ve done, she being more than ordinarily troublesome.
Ten pounds were voted.
Dec. 3, 1737: Voted that the town will not choose overseers of the poor.
For many succeeding years, Medford took the same care of its poor as did other towns.
It was a common custom to board them in private families, at the lowest rates, allowing such families to get what work out of them they could.
Accordingly, at the March meeting each year, the poor were set up at auction, and went to the lowest bidder.
In 1799, the town voted to pay for the schooling of all the poor children at a woman's school.
They had always enjoyed the privileges of the public school like other children.
Thomas Seccomb, Esq., who died April 15, 1773, gave by his will some money to the town of Medford.
The amount was increased by a donation from his widow, till it reached the sum of £ 133. 6s. 8d. (lawful money), which was just equal to £ 100 sterling of English currency.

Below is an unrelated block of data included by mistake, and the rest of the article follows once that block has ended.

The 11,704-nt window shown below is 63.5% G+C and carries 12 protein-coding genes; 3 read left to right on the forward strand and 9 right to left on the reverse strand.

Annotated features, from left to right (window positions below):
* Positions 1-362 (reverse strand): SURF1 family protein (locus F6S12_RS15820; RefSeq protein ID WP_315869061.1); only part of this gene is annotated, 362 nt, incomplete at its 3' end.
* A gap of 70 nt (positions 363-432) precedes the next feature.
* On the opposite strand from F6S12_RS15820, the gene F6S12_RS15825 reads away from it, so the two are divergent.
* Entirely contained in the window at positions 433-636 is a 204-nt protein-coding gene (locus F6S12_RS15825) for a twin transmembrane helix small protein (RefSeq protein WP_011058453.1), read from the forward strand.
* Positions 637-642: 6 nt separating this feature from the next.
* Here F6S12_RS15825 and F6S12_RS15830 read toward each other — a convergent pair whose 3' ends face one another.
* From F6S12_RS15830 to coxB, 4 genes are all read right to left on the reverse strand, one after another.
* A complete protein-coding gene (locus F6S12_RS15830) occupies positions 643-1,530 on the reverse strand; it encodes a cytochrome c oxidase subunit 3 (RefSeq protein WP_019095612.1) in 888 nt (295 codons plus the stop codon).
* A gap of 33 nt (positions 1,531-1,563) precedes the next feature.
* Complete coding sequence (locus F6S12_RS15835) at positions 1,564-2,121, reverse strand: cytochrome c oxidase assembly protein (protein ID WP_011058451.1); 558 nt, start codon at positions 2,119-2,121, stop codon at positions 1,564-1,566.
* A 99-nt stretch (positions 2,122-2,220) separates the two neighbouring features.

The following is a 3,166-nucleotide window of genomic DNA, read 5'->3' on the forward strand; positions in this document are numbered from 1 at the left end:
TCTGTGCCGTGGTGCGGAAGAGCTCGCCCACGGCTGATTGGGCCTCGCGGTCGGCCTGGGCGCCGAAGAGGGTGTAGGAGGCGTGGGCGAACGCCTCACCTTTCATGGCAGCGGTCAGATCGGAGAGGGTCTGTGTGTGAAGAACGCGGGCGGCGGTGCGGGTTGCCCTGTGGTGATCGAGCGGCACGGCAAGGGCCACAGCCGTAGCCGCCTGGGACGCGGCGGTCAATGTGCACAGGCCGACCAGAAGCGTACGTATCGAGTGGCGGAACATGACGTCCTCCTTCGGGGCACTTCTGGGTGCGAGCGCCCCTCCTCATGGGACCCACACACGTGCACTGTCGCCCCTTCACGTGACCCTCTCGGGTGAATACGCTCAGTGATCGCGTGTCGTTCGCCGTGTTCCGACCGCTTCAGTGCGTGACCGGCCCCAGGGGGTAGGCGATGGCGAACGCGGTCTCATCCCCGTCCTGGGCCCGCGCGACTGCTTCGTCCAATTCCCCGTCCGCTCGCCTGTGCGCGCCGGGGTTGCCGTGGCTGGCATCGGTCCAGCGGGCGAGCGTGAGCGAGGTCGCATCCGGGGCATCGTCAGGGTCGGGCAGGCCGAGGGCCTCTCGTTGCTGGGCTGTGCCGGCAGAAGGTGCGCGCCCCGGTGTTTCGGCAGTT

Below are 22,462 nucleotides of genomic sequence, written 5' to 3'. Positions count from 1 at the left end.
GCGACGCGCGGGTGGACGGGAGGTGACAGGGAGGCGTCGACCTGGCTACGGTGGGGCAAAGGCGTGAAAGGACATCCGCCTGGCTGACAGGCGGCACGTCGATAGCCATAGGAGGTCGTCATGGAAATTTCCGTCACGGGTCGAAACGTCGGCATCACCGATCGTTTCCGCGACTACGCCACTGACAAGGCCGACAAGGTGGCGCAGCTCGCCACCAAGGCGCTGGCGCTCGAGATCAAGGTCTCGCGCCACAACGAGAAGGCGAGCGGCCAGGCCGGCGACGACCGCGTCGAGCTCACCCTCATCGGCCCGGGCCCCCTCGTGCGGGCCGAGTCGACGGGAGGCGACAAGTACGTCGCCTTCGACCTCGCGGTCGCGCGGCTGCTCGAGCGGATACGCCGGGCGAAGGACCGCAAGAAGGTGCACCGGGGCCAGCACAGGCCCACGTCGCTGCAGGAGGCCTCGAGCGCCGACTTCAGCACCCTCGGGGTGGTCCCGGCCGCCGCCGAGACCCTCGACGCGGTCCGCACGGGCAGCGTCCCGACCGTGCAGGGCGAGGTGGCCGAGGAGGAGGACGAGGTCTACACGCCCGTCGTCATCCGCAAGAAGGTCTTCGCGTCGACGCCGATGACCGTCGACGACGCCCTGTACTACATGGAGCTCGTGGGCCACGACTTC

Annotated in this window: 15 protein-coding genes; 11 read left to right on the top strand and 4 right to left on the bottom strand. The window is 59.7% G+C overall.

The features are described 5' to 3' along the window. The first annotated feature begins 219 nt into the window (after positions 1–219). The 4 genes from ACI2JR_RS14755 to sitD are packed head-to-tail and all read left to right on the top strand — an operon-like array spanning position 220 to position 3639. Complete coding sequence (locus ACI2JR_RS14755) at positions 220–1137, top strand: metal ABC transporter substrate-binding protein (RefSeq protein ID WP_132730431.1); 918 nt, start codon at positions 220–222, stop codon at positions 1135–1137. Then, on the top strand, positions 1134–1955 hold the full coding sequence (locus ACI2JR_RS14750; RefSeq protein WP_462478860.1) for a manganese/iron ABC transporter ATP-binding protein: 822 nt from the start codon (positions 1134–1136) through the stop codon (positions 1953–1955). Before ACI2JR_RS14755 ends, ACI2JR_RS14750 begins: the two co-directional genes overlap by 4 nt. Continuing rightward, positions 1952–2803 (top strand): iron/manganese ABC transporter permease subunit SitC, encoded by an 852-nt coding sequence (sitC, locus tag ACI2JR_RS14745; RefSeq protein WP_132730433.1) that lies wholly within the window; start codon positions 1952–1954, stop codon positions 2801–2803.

The interest only was to be distributed annually am
718, have been incorporated in the preceding Register.
The second volume, covering the period between the years 1718 and 1809, contains many dates of which the limits of this work forbid the insertion.
For the assistance of any who may have traced their genealogy to a Medford stock, a list is here inserted of the names not previously mentioned, which are to be found in the second volume of the town-records, and the dates of their appearance thereon.
Adams, 1757; Allen, 1757; Andriesse, 1799; Attwood, 1718; Auld, 1750; Austin, 1752.
Bacon, 1749; Bailey, 1806; Ballard, 1721: Binford, 1757; Blodgett, 1752; Blunt, 1748; Boutwell, 1753; Bradish, 1745; Brattle, 1747; Bucknam, 1766; Budge, 1762; Burdit, 1761; Burns, 1751; Bushby, 1735; Butterfield, 1785.
Calif, 1750; Chadwick, 1756; Cook, 1757; Cousins, 1755; Crease, 1757; Crowell, 1752.
Davis, 1804; Degrusha, 1744; Dexter, 1767; Dill, 1734; Dixon, 1758; Dodge, 1749; Durant, 1787.
Earl, 1781; Easterbrook, 1787; Eaton, 1755;